# # How do I look up an MX record with nslookup?
APLawrence.com -  Resources for Unix and Linux Systems, Bloggers and the self-employed

How do I look up an MX record with nslookup?

I've removed advertising from most of this site and will eventually clean up the few pages where it remains.

While not terribly expensive to maintain, this does cost me something. If I don't get enough donations to cover that expense, I will be shutting the site down in early 2020.

If you found something useful today, please consider a small donation.

Some material is very old and may be incorrect today

© April 2015 Anthony Lawrence

Anonymous asks:

We have an application that sends out mail, but it isn't working right. It's sending local domain mail to the wrong server. I figure it must be getting the MX from local DNS, but how can I check that with nslookup?

I'd install Linux and use "dig" or "host", but I suppose that's asking a bit too much.

I couldn't remember how to use nslookup for that, so I invoked Google, which sent me to Using NSlookup.exe, which enlightened me with this less than ideal wisdom:

To look up different data types within the domain name space, use the set type or set q[uerytype] command at the command prompt. For example, to query for the mail exchanger data, type the following:

   C:\> nslookup
   Default Server:  ns1.domain.com

   > set q=mx
   > mailhost
   Server:  ns1.domain.com

   mailhost.domain.com     MX preference = 0, mail exchanger =
   mailhost.domain.com     internet address =

But that's not right. It's not wrong, but it assumes the user is trying to find out if a machine IS an MX, which is not what you want to know. For your question, you'd do:

   > set q=mx
   > domain-you-want-to-know-about

For example, if you wanted to know the MX for my domain, you'd type "aplawrence.com".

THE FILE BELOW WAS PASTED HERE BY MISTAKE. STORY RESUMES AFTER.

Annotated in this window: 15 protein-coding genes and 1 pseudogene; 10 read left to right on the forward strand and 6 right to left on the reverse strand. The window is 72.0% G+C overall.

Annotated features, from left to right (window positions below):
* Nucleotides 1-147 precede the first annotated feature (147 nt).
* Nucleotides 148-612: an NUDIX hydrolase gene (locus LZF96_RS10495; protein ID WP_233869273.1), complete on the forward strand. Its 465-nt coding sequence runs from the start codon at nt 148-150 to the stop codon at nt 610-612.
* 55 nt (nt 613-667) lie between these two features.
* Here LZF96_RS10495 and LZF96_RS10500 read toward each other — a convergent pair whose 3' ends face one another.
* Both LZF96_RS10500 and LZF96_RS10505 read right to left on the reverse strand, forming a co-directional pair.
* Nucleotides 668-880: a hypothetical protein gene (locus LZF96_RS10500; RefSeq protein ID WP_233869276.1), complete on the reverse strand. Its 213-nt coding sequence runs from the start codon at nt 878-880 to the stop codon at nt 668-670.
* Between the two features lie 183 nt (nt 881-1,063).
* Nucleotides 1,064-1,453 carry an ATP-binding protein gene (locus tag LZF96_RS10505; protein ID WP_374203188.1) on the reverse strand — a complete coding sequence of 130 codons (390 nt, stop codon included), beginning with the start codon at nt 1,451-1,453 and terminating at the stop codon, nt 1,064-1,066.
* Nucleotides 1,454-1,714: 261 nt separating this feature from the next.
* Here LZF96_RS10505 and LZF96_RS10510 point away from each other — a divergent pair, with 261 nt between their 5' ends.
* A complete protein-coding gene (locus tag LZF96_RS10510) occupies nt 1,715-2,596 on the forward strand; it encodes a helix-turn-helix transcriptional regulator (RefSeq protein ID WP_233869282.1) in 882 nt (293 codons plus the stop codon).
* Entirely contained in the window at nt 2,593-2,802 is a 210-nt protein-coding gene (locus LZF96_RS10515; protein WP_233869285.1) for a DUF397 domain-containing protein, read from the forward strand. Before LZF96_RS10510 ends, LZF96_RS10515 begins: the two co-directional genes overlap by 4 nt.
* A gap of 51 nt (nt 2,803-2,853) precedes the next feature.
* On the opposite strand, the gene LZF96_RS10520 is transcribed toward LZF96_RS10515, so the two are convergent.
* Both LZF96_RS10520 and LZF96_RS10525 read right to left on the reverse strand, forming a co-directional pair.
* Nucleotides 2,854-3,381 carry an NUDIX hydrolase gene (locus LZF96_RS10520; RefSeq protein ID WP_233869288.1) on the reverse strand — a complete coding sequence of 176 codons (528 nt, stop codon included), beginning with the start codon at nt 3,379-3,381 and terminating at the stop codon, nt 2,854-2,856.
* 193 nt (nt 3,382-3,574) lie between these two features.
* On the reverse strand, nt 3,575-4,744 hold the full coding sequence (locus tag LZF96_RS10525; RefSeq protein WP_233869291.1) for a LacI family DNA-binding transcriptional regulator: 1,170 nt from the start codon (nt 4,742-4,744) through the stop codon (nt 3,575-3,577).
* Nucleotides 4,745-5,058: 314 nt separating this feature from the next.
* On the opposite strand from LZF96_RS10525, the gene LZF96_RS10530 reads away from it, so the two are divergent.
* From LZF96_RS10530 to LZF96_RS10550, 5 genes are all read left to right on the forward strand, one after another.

Looking up an MX record

Leave it to Microsoft to give the least likely usage as their example!

If you found something useful today, please consider a small donation.

Got something to add? Send me email.

(OLDER)    <- More Stuff -> (NEWER)    (NEWEST)   

Printer Friendly Version

-> How do I look up an MX record with nslookup?

Inexpensive and informative Apple related e-books:

Take Control of Automating Your Mac

Take Control of OS X Server

Take Control of Pages

Take Control of IOS 11

Photos for Mac: A Take Control Crash Course

More Articles by © Anthony Lawrence

Printer Friendly Version

Have you tried Searching this site?

This is a Unix/Linux resource website. It contains technical articles about Unix, Linux and general computing related subjects, opinion, news, help files, how-to's, tutorials and more.

Contact us

Printer Friendly Version

Some people, when confronted with a problem, think "I know, I'll use sed." Now they have two problems. (Jamie Zawinski)

Linux posts

Troubleshooting posts

This post tagged:




Unix/Linux Consultants

Skills Tests

Unix/Linux Book Reviews

My Unix/Linux Troubleshooting Book

This site runs on Linode